Feeding Ecology of Lenok, Hovsgol Grayling, and Arctic Grayling in the Eg-Uur Watershed
Sampling invertebrates and fish on the Eg River
Lenok, Hovsgol grayling and Arctic grayling are three of the most common salmonid species in the Eg-Uur Watershed. Unfortunately, these species are declining or are projected to decline in Mongolia as a result of overfishing, habitat loss and climate change. Despite concerns over dwindling populations, limited information is currently available on the ecology of these species. Our research focus was to identify the prey resources utilized by lenok, Arctic grayling and Hovsgol grayling in the Eg-Uur Watershed and to examine feeding interactions among these species. Through this research, we hope to provide future researchers and resource managers with a better understanding of the Eg-Uur food web and feeding interactions among salmonid species.
In 2011 and 2012 we collected lenok, grayling and their prey at several locations on the Eg River, Uur River and Lake Hovsgol. Bottom dwelling and drifting invertebrate prey were collected at each location using a fine mesh benthic (stream-bottom) sampler and a drift net. Fish were captured with angling gear and gill nets. After capture, fish stomach contents were removed using a non-lethal gastric lavage or through stomach dissection. Prey items in these samples were identified, counted and measured, allowing us to estimate the contribution of different prey types to the diet and evaluate prey selectivity.
In 2012 we also collected fish and prey tissue samples for 13C and 15N stable isotope analysis. Ratios of 15N/14N and 13C/12C in fish muscle tissue, after correcting for differences in isotope assimilation, reflect the isotopic signature of prey that the fish has consumed over the course of several months. By using stable isotope mixing models (e.g. Phillips and Gregg 2001) we estimated the contribution of prey sources to fish diets.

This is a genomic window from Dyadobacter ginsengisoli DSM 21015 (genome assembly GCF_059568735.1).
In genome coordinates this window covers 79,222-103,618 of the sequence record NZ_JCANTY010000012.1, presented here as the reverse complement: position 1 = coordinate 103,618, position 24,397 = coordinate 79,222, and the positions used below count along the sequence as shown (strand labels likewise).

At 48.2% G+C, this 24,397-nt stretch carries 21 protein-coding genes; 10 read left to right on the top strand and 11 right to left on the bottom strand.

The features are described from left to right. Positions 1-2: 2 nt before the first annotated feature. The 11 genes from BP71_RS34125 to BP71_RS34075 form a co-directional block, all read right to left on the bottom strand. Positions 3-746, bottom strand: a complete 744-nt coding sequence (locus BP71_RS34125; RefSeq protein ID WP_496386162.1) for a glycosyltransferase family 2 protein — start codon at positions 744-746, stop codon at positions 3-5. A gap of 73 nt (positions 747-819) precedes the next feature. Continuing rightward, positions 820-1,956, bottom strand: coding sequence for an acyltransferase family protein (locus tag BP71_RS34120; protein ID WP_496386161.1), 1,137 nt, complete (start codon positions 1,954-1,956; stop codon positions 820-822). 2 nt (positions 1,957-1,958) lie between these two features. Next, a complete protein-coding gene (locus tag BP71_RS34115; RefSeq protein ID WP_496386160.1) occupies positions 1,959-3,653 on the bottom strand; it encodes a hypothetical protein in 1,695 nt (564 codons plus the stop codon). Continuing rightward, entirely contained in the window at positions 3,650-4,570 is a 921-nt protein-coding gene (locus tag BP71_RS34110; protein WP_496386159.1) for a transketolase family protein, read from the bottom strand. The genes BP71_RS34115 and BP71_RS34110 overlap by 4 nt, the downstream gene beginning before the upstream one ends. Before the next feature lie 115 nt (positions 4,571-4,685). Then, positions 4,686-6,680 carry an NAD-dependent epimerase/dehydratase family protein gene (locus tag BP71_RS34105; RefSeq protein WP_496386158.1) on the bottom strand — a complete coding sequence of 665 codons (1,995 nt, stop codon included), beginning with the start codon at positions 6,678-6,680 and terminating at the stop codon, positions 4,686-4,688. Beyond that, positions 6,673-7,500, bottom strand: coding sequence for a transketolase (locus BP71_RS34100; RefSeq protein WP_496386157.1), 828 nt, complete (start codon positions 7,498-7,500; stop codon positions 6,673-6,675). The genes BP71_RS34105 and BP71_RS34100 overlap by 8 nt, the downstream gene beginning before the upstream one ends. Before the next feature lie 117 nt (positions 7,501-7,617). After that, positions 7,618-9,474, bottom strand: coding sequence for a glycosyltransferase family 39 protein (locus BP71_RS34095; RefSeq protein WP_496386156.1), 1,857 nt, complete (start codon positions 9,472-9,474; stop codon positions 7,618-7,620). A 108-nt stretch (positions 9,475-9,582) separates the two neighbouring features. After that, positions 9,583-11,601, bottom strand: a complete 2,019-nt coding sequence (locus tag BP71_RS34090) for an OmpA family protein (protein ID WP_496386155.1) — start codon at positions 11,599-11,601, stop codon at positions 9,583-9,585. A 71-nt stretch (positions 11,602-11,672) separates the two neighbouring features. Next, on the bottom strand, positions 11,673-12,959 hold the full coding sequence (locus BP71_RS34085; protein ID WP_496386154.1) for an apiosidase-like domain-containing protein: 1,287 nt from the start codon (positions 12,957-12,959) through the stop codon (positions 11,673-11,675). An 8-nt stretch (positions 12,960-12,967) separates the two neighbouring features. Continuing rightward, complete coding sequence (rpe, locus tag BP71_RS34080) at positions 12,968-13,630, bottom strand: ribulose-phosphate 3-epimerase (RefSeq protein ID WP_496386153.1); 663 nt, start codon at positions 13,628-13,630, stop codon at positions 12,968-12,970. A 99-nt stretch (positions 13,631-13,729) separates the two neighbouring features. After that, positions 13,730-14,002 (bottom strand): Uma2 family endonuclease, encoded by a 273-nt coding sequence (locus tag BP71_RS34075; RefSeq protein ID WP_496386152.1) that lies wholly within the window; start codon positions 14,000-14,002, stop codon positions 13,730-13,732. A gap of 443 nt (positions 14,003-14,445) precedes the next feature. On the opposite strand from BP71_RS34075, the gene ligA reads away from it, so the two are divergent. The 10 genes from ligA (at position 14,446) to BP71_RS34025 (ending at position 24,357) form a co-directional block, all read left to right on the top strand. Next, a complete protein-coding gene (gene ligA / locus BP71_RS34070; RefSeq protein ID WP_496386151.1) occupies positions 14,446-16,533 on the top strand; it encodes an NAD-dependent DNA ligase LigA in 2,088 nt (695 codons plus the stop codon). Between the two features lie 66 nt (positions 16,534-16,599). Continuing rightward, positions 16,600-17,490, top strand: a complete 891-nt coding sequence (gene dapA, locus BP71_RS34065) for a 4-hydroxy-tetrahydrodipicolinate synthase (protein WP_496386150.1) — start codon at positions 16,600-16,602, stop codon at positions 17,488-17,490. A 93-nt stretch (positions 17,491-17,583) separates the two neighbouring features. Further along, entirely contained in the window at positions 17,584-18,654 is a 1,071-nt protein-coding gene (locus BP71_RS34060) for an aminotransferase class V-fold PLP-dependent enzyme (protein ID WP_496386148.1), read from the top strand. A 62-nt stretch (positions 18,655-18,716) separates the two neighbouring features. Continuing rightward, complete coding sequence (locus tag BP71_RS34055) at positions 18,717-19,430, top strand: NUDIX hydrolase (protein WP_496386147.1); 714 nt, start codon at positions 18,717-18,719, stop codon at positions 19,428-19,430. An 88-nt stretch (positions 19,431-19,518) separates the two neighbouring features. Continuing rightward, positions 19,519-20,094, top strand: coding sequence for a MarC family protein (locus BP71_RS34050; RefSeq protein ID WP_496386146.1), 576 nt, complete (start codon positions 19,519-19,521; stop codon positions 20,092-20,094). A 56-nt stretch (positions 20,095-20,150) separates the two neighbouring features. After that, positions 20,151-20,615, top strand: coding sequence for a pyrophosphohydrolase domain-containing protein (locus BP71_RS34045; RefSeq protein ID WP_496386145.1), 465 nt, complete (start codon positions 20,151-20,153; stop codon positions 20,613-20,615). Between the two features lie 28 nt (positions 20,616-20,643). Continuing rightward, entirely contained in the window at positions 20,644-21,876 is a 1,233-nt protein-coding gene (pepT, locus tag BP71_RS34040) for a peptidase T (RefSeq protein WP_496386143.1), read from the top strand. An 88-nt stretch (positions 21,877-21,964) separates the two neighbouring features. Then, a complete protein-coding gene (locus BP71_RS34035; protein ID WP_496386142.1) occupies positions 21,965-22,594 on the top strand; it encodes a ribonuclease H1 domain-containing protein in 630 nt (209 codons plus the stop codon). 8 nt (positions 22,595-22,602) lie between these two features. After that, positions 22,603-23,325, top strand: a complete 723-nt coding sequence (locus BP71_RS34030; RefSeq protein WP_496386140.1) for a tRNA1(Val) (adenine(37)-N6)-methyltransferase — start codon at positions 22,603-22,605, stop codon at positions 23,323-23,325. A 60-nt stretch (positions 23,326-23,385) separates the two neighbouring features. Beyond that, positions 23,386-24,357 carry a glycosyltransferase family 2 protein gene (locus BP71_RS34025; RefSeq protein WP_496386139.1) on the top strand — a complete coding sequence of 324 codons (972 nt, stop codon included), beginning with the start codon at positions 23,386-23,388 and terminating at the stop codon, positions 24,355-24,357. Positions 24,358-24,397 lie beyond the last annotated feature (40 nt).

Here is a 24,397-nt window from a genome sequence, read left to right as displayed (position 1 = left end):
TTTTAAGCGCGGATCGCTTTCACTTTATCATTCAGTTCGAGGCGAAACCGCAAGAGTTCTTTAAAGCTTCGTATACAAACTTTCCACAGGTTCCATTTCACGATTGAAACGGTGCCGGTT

Our preliminary stomach content results indicate that aquatic and terrestrial invertebrates compose the bulk of both lenok and grayling diets. However, grayling appear to utilize prey types associated with feeding in the water column or near the surface of the water (e.g. terrestrial invertebrates) to a greater degree than do lenok. Similarly, lenok appear to be strongly selecting for caddis larvae (a cryptic bottom-dwelling invertebrate) at most sites. Results from our stable isotope analysis are generally consistent with stomach contents, but suggest that fish may be a more important component of lenok and grayling diets at some locations than stomach contents indicate. Because stomach contents reflect what the fish has consumed over a much shorter period than stable isotopes, this may suggest that fish are a more important prey source in spring and early summer. Our stable isotope results have also revealed potential shifts in prey utilization as lenok and grayling grow.
The two figures below show estimates of prey utilization by lenok and Arctic grayling from the Uur River using both stomach content and stable isotope data.
1. Average proportion of each prey type in the diets of lenok and grayling in the Uur River, based on stomach contents.
2. Contribution of three general prey sources to the diets of lenok and grayling in the Uur River. Contributions were estimated using a three-source stable isotope mixing model (Phillips and Gregg 2001).
Lenok (Brachymystax lenok)
Removing stomach contents from a lenok by flushing water into the fish’s stomach.
Phillips, D. L, and J. W. Gregg. Uncertainty in source partitioning using stable isotopes. 2001. Oecologia, 127:171-179.